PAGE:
Grandma was a Recycler and Composter

by Cindy Pantea

I thought it was crazy at the time. Grandma washing out bread bags to reuse for lunchbox sandwiches, washing tin foil for reuse, and that smelly metal Maxwell House recycling can under the kitchen sink housing rotten, fermenting food scraps for her garden.

If you had grandparents or parents who lived through the depression era of the 30s, this may sound familiar. Now, we have been experiencing tough economic times, and you are hearing more and more about recycling and sustainable gardening — actions we should have been borrowing from our recycling, composting grandparents and then perfecting and showing our kids how to do.

We Became Wasteful

There’s no denying it…we were wasteful. And guess what? Now we are experiencing hard times economically. History sure has a way of repeating itself it seems.

Plus, our wastefulness has put our planet in jeopardy. So many of us are just now reusing glass or plastic containers, or at least putting them in our City of Akron recycling bins.

But when it comes to gardening, we are having a tough time getting things to grow or having to spend a lot of money on good soil just to get the $4.00 quarter grown tomato plant to make its fruit. So we think it is easier to just buy the food we need. Until that grocery bill climbs as high as the scraps of food we send to the landfill.

We could just compost, of course.  Ewww…but the contents of that coffee can smelled awful.

On the other hand, I will say this about the contents of that smelly coffee can: Grandma had a great berry patch and vegetable/fruit garden (as well as flowerbed), and she certainly shared with us the fruits and vegetables of her extra effort.

Composting Doesn’t Have to Stink

Grandma obviously did her own type of composting. She was saving scraps and rotting them down to throw right in the garden soil. It worked for her, but Polly, our Flowerscape Director, doesn’t recommend it, as you run the risk of the fermenting scraps being too acidic for your garden plants.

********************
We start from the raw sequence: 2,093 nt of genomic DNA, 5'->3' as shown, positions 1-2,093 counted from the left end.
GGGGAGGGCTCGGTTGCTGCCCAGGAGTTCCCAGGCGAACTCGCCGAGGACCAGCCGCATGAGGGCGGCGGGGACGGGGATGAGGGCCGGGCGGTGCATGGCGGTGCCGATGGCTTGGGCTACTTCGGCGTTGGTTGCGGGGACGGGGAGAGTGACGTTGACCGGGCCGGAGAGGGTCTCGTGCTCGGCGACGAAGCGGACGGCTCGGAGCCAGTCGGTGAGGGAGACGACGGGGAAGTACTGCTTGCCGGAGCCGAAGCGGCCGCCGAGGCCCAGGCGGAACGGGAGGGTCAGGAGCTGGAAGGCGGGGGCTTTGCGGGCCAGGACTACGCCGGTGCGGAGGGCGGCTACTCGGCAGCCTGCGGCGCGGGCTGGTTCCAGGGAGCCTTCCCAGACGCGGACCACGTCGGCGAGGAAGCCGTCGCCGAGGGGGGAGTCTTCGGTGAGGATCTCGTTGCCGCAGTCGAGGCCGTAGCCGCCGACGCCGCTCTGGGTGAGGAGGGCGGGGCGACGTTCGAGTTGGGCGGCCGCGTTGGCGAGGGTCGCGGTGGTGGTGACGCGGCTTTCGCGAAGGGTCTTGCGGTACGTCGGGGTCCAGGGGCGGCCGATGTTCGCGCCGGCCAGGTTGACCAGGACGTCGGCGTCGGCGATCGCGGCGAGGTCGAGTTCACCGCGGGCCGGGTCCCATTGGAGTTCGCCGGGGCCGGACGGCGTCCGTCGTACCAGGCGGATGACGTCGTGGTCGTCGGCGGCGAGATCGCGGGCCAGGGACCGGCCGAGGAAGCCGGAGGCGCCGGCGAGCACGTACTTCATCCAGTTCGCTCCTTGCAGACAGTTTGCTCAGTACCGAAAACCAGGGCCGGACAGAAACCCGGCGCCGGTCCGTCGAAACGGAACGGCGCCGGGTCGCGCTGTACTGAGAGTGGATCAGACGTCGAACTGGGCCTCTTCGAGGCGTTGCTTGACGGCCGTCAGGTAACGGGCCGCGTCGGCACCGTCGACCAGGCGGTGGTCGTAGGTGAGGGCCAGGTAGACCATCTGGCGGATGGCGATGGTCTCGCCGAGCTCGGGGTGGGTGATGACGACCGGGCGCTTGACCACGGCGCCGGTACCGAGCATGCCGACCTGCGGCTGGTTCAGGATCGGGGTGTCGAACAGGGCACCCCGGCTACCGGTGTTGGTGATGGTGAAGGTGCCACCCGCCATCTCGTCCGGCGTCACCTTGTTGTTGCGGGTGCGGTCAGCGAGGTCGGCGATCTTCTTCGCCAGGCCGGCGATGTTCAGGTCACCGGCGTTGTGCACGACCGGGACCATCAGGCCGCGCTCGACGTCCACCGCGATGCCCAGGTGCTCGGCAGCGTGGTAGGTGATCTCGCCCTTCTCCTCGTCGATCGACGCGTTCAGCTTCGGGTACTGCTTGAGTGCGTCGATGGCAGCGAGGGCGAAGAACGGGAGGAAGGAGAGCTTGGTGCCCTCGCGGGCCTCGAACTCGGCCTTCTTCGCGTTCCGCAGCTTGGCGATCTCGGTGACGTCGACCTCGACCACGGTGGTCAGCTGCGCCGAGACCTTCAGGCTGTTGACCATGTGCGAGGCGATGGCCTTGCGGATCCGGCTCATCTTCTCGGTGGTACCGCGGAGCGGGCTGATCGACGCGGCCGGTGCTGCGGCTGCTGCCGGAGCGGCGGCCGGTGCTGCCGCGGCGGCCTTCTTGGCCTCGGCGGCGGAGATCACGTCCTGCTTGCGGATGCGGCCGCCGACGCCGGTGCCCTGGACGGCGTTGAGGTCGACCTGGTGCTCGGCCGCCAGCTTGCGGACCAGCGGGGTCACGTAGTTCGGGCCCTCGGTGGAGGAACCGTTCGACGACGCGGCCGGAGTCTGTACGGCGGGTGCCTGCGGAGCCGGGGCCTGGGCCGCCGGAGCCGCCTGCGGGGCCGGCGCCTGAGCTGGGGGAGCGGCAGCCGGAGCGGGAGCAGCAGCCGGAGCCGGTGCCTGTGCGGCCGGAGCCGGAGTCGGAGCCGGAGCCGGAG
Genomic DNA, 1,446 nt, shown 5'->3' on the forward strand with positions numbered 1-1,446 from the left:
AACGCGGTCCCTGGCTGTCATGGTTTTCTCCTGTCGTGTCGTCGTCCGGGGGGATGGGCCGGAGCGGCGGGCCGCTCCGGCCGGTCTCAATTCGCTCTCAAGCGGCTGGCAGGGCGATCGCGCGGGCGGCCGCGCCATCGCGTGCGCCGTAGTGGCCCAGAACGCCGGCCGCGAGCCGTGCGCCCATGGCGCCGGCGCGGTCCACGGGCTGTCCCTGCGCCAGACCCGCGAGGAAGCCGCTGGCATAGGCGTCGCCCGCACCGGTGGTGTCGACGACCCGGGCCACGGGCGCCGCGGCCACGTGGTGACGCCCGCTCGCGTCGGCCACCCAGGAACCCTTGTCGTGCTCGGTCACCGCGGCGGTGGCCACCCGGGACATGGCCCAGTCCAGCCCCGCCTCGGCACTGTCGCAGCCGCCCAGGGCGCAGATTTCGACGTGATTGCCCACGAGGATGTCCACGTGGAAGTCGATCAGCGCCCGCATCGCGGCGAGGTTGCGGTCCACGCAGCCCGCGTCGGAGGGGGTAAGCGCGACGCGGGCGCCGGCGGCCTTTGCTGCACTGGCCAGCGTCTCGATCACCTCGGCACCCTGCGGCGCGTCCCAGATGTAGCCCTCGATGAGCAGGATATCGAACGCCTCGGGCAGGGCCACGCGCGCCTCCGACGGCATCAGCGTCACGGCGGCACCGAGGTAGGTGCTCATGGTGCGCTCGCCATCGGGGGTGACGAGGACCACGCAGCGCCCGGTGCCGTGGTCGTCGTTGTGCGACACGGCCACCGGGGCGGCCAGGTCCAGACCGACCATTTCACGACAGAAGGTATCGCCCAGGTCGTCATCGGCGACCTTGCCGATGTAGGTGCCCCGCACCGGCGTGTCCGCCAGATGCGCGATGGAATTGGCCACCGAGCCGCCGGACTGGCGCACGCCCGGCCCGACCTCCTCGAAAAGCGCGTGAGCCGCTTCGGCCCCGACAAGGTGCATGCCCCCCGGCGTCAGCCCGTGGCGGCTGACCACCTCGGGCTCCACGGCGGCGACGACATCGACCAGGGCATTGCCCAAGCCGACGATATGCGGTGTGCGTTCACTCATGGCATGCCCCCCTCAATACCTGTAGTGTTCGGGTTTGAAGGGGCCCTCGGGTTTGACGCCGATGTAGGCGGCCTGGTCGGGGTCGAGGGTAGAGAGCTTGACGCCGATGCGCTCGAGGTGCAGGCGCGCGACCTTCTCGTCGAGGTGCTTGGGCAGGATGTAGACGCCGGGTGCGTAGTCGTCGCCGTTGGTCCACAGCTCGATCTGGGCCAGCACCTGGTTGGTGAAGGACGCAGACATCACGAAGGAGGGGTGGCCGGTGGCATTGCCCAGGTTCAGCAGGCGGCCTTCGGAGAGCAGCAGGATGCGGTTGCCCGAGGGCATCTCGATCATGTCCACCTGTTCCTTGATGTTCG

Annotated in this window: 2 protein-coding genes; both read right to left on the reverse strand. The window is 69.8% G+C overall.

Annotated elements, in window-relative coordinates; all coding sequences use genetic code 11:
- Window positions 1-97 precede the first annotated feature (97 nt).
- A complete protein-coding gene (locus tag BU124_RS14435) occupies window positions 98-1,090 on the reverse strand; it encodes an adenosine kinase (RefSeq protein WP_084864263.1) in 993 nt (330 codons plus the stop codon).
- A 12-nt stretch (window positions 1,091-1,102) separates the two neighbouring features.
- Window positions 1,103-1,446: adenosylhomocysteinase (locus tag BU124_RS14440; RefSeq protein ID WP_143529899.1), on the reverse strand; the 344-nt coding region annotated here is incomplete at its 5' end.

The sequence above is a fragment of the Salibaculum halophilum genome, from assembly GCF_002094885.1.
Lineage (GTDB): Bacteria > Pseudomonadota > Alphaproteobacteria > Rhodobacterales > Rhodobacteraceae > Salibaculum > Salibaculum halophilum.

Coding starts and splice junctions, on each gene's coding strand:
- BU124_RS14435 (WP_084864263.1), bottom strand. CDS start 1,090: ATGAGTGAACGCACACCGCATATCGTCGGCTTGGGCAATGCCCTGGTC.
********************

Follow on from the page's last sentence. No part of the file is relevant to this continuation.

But Grandma was on the right track. For indoor composting, she should have:

  1. Poked some holes in the bottom and top sides of a larger metal or plastic container.
  2. Sat the container on a brick (or something to keep the bottom from touching the floor) and also sit the brick in/on a flat container or something to catch leakage or spills. Note: Steps 1 and 2 give the compost pile air, which is necessary to the composting process.
  3. Layered the food scraps with dirt then dried, dying plant material (leaves from outside, leaves from an inside plant), and then adding water. Note: This layering step is really what helps eliminates the smell.
  4. Stirred the composting material regularly. Note: You can actually speed up the composting process by stirring more often.

Of course, she also could have just taken her scraps outside more often to an outdoor compost bin and done the same process. As long as you are layering with dirt and yard material (grass, leaves, small twigs) you’re good to go.

Here’s something else to remember: Don’t add oils, bones, meat or fish to your compost pile.

The compost is ready when it looks like soil that is consistent in texture, without any recognizable organic materials like your food scraps and leaves. Sometimes you’ll see a tiny twig or wood bit which is okay, but the rest should be unrecognizable. Also, the compost should not stink but rather have a pleasant and earthy scent.